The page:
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‘Officer Involved’ director on his four-year journey to capture stories of LEOs who used deadly force

Officer Patrick Shaver and his wife interviewed nearly 100 police officers involved in shootings for the documentary

I recently had the privilege to watch “Officer Involved,” a documentary by Patrick Shaver.

Shaver is not a filmmaker by trade. He is a police officer for an agency in Georgia. In 2013, Shaver sold his house, bought a trailer and took a series of leaves of absence to travel tens of thousands of miles with his wife to interview nearly 100 police officers involved in shootings, asking them probing questions about their incidents and the aftermaths of those events. It took nearly four years to complete the project and, in spring 2016, Shaver and his wife hit the road to screen it.

I am no film critic, but I’ve seen my share of documentaries. “Officer Involved” is one of the most gripping films I’ve seen.

After viewing the documentary, I connected with Shaver for a Q&A session. The following is the result of our conversation. Some responses have been edited for brevity.

Tell me how you went about creating “Officer Involved.”

In order to create the movie, I first needed to know what information was out there in the literature. As the director, I needed to learn as much as I could. It took about three months, but I was able to find great books by authors like Alexis Artwohl, David Klinger, Lance LoRusso, Dave Grossman, Larry Blum and many others.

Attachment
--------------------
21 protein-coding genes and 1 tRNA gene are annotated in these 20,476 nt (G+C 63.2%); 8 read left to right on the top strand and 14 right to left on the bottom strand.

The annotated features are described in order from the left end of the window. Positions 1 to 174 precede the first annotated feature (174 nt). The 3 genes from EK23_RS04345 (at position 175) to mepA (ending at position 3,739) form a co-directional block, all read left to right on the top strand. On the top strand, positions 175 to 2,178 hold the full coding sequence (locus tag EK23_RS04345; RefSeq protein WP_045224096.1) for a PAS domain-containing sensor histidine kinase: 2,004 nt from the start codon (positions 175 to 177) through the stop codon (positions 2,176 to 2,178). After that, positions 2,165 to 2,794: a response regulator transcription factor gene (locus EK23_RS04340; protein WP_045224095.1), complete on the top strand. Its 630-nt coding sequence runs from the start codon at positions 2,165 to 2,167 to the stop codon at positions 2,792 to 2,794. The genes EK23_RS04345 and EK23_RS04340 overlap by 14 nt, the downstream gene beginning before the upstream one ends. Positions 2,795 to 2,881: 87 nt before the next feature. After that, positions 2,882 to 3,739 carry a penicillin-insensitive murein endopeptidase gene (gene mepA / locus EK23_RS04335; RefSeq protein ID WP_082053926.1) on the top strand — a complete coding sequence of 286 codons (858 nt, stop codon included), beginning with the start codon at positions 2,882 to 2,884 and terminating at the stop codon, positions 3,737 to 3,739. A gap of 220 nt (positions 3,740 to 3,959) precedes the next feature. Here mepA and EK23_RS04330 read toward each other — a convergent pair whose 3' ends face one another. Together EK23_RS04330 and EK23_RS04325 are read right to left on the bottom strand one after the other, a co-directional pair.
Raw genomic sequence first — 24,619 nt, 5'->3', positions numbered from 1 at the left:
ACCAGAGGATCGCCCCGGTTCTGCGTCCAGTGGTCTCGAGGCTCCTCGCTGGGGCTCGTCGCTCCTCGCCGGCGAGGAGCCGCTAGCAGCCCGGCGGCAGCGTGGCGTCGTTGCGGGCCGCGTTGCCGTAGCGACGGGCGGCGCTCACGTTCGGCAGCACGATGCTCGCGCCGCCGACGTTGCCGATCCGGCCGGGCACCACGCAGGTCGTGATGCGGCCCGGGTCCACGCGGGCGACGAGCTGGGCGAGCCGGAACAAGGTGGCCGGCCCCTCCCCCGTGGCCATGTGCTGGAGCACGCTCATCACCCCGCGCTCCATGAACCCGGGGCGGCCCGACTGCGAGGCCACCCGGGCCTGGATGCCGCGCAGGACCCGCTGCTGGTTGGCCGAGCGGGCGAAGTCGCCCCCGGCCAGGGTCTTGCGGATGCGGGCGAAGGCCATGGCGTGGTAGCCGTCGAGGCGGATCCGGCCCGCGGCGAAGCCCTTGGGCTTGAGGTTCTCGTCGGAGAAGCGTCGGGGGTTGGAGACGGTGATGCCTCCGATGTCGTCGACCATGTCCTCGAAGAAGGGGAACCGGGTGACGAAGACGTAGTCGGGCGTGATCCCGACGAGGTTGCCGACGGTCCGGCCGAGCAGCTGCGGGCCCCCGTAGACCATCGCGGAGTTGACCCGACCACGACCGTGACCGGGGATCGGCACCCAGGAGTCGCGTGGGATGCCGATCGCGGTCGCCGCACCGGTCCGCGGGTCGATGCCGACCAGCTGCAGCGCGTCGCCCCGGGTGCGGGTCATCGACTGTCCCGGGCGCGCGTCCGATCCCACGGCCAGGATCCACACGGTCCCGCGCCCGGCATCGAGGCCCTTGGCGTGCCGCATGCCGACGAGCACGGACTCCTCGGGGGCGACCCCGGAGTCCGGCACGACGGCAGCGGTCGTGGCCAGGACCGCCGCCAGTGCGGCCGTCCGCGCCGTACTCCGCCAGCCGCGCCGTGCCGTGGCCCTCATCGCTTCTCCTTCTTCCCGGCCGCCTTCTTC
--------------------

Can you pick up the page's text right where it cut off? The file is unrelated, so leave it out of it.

I went to a friend who was a big inspiration for the film and asked him if he’d be involved. When he learned all I had done so far, he agreed to be the first person I interviewed. He took a big chance.

After my first friend interviewed, I began reaching out to the experts. Most of those who had written books about this subject agreed to take part in the film. I was clear that the film was to be about the aftermath of the shooting and that I was an officer myself. A few months in, we were sharing snippets from our interviews and more and more officers found out about our project. Eventually, officers were reaching out to us, sometimes three to four per day.

We did everything independently. We raised about $10,000 through private contributions during the filming, which helped with gas and lodging. My wife and I would take days off work and plan the stops, then take anywhere from a five to a 15-day road trip where the goal was to get as many voices on film as possible. We interviewed far more officers than appeared on film. Our final film is 96 minutes. We had single interviews that lasted twice that. A little less than half of our officers appear on film.

When it came time to edit, that was a difficult part. We knew from speaking with our officers what really stuck out to us. But writing a documentary isn’t like writing a screenplay. The story has already been told by the officers and you have to find the words.

My wife and I typed out every interview word for word. Then we went through them and found common themes. When it came time to put the film together, you try to line up as many parts as you can, while also trying to bring in some pieces that might be out in left field, but are important. It was really an odyssey, from finding the officers, to the travel, to scripting together the final film.

What things surprised you along the way?

I was surprised at just how willing the officers were to tell us their stories. They knew I was a police officer and they knew I was making this film, but there was a trust there when it came time to speak.